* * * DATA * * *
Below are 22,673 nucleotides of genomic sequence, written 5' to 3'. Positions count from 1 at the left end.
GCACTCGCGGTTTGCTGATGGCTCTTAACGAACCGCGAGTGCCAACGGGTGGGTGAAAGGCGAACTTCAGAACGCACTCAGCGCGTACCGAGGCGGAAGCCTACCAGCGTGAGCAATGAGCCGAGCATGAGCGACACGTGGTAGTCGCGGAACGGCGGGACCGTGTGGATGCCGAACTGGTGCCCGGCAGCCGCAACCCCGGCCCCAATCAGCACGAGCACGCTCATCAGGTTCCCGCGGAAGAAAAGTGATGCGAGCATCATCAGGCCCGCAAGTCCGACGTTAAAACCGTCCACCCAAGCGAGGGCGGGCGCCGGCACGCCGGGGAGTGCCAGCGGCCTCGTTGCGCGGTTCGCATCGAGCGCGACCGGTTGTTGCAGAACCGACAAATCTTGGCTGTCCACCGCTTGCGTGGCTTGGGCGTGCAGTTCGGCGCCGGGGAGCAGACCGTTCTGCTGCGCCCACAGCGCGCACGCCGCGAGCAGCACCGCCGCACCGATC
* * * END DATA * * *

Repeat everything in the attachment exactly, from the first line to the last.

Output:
Below are 22,673 nucleotides of genomic sequence, written 5' to 3'. Positions count from 1 at the left end.
GCACTCGCGGTTTGCTGATGGCTCTTAACGAACCGCGAGTGCCAACGGGTGGGTGAAAGGCGAACTTCAGAACGCACTCAGCGCGTACCGAGGCGGAAGCCTACCAGCGTGAGCAATGAGCCGAGCATGAGCGACACGTGGTAGTCGCGGAACGGCGGGACCGTGTGGATGCCGAACTGGTGCCCGGCAGCCGCAACCCCGGCCCCAATCAGCACGAGCACGCTCATCAGGTTCCCGCGGAAGAAAAGTGATGCGAGCATCATCAGGCCCGCAAGTCCGACGTTAAAACCGTCCACCCAAGCGAGGGCGGGCGCCGGCACGCCGGGGAGTGCCAGCGGCCTCGTTGCGCGGTTCGCATCGAGCGCGACCGGTTGTTGCAGAACCGACAAATCTTGGCTGTCCACCGCTTGCGTGGCTTGGGCGTGCAGTTCGGCGCCGGGGAGCAGACCGTTCTGCTGCGCCCACAGCGCGCACGCCGCGAGCAGCACCGCCGCACCGATC